The Periodic Table

by Carson
The Periodic Table Chemistry  - vubp / Pixabay

Remember? Atoms are made of electrons, neutrons and protons. Elements are made of atoms, and they are arranged in the periodic table.

The Structure of the Periodic Table

The periodic table has 7 rows and 32 columns. Each position represents different properties. You need to understand the outer layer needs 8 electrons to be stable. So, if one electron is missing like fluorine and chlorine, or one electron is added like lithium and sodium, these elements are unstable and active. The last column is nobel gases, which are inactive because their outer layers have 8 electrons, which makes them stable.

There are only 8 varieties, but why is it so long? That’s because there are transition metals. They have 1 to 2 electrons in the outer layer, but it changes in the second-outermost layer is the key. (For lanthanides and actinides, the third-outermost one is.)

There are also alkali metals, alkaline earth metals, post-transition metals, metalloids, reactive non-metals and noble gases.


Although the elements compounds consist of can be the same, it can be a very different thing. Like carbon, it can be very soft as graphite or very hard as a diamond. These are allotropes, and they depend on the structure of the molecule.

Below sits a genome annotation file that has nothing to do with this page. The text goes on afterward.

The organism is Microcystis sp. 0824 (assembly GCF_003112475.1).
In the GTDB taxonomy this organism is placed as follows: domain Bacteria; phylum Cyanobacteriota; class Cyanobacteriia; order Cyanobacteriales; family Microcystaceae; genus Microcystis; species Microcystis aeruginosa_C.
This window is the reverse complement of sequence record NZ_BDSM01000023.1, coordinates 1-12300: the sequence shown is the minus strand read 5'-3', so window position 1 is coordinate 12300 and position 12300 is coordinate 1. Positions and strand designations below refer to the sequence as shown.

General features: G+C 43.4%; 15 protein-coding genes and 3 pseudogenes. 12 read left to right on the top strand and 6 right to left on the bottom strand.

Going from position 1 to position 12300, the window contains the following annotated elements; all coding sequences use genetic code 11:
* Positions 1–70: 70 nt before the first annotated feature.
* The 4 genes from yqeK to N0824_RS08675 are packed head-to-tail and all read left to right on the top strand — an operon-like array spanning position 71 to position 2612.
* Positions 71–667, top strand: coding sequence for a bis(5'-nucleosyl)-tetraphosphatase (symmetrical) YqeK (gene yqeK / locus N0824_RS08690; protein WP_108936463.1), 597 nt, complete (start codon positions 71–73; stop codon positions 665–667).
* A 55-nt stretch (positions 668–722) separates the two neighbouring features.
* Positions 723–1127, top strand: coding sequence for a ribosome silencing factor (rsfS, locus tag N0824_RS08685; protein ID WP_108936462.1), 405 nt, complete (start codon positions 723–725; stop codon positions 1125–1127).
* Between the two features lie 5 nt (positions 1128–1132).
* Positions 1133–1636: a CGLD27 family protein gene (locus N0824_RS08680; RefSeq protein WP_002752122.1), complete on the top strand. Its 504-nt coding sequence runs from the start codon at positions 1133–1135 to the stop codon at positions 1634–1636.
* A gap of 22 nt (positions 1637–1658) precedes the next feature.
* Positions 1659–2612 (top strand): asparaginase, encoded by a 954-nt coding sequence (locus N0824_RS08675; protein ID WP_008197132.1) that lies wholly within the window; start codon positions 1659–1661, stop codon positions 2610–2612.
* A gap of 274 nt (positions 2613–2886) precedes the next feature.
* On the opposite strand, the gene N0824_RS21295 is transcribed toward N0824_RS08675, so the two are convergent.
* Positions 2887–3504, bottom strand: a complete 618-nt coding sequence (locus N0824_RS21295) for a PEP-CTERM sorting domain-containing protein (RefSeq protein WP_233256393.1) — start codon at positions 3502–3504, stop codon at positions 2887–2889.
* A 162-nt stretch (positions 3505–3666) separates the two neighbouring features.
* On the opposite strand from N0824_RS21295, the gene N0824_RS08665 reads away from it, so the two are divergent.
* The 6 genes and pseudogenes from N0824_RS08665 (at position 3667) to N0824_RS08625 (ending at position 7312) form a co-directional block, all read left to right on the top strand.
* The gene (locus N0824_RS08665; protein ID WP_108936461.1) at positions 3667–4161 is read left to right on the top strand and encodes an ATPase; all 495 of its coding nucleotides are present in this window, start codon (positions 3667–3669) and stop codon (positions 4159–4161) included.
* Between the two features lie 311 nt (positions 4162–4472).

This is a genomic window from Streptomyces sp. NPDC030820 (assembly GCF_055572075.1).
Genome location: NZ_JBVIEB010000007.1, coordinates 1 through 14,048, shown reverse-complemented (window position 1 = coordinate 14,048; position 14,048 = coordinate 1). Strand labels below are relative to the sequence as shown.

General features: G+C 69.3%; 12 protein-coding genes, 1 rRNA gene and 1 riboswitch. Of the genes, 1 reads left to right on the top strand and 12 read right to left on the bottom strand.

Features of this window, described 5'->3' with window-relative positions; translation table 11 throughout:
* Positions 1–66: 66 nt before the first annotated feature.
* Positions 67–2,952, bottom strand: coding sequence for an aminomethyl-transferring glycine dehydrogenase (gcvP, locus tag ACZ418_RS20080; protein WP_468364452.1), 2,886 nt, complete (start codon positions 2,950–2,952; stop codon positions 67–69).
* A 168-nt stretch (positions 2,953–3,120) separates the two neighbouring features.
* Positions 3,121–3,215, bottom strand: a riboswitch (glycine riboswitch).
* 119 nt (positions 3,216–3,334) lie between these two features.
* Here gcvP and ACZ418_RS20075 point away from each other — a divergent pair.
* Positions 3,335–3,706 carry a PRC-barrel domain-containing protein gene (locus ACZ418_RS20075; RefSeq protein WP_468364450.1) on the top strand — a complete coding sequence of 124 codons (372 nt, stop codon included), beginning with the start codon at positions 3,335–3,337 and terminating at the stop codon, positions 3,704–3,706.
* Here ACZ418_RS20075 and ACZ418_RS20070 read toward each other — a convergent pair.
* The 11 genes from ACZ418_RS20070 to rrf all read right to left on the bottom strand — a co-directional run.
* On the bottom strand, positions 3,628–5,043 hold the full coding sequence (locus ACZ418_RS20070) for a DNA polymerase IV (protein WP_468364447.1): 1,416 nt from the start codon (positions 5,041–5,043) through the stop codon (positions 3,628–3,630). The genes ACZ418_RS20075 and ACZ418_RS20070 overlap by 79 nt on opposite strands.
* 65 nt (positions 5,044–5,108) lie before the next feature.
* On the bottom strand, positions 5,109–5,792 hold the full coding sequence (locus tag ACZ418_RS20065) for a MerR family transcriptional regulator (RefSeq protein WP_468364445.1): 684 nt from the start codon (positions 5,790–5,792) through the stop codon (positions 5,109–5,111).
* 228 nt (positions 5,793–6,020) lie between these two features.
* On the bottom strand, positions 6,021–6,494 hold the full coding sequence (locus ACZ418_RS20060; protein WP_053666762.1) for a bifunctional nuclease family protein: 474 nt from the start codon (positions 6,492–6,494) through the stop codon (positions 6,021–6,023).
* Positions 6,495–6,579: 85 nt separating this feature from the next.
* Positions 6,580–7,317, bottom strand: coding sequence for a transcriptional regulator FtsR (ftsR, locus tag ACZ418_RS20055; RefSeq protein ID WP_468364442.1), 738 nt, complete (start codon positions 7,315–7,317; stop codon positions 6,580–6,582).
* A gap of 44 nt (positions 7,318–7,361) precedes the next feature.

Like an oxygen molecule, which is made of 2 atoms, is essential for life. If one more atom joins the molecule, it would become ozone and it is harmful if inhaled although it is also important.

Moreover, because elements in the air are often active, they mostly come in groups of 2. Sulfur is a bit special because they usually gather in groups of 8.

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Stable molecules

If a compound involves metals, it is an ionic molecule. For example, table salt is sodium chloride. When an individual chlorine atom receives an electron and sodium loses it, it makes the ionic compound because they are made up of ions. They keep stable because of the opposite electric charge.

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If a compound doesn’t involve metals, it is not ionic. The atoms share a certain amount of their electrons to make both of them stable. For example, if an oxygen atom and two hydrogen atoms meet, they will share their electrons in the outer layers and you get… water!

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